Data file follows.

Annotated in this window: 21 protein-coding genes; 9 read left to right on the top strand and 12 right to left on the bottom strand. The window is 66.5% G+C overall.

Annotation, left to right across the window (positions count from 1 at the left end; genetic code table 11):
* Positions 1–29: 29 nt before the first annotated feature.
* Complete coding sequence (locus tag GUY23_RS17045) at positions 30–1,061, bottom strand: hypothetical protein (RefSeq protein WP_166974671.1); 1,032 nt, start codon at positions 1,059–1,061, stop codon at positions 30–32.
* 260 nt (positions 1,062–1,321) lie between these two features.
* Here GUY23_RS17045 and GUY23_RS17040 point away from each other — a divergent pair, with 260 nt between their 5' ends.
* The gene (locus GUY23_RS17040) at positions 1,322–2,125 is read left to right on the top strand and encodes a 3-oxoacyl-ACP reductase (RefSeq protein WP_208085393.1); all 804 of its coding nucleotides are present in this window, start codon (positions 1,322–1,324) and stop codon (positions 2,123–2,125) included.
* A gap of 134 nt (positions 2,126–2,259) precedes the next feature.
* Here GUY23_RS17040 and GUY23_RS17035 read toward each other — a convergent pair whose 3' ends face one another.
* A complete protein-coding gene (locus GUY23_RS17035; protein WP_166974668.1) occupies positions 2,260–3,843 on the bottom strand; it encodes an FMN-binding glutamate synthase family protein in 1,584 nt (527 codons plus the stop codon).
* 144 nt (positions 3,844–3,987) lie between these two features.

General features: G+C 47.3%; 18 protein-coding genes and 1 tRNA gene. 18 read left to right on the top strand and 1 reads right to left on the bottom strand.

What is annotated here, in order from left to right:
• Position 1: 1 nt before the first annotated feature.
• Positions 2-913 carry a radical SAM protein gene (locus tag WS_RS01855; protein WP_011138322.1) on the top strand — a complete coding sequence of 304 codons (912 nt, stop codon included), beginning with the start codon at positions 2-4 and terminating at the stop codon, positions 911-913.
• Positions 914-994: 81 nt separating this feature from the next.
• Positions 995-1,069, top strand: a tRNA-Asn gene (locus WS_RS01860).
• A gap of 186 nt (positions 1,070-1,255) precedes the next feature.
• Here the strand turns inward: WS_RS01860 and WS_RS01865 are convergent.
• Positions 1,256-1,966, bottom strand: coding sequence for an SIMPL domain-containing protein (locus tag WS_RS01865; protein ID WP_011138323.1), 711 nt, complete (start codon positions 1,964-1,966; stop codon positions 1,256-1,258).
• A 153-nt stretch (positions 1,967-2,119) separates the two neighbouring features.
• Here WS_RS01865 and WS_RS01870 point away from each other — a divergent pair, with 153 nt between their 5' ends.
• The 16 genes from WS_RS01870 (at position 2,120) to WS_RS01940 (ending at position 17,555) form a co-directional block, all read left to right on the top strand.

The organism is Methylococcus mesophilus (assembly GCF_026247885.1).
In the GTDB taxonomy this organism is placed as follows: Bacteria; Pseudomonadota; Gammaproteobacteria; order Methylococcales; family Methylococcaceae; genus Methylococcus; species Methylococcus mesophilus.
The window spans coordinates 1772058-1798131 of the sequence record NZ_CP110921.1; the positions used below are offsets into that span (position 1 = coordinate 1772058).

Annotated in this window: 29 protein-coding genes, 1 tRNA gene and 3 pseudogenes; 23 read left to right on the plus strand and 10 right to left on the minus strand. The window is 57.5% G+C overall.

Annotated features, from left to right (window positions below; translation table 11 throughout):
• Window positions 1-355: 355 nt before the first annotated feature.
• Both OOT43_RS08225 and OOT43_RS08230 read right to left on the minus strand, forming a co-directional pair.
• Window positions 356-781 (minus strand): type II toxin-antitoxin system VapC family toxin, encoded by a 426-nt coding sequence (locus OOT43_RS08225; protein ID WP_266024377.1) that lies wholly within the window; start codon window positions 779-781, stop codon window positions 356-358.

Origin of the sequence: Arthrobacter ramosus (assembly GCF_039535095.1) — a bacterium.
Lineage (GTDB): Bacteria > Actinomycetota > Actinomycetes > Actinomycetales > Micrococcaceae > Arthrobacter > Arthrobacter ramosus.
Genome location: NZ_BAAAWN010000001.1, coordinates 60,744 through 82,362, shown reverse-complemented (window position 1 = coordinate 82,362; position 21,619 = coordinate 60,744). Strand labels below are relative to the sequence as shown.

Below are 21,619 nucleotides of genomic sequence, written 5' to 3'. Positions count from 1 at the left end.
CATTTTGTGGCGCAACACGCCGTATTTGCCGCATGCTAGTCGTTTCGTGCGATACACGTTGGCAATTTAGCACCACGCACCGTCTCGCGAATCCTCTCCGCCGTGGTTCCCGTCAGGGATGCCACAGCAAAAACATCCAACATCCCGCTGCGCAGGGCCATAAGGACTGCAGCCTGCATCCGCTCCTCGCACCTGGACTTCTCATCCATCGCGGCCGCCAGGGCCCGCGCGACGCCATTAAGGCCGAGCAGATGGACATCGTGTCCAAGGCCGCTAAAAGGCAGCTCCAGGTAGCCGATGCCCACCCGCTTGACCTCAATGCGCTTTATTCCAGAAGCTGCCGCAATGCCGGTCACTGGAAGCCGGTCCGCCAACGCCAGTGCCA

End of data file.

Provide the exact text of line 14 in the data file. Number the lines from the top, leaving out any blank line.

• Position 1: 1 nt before the first annotated feature.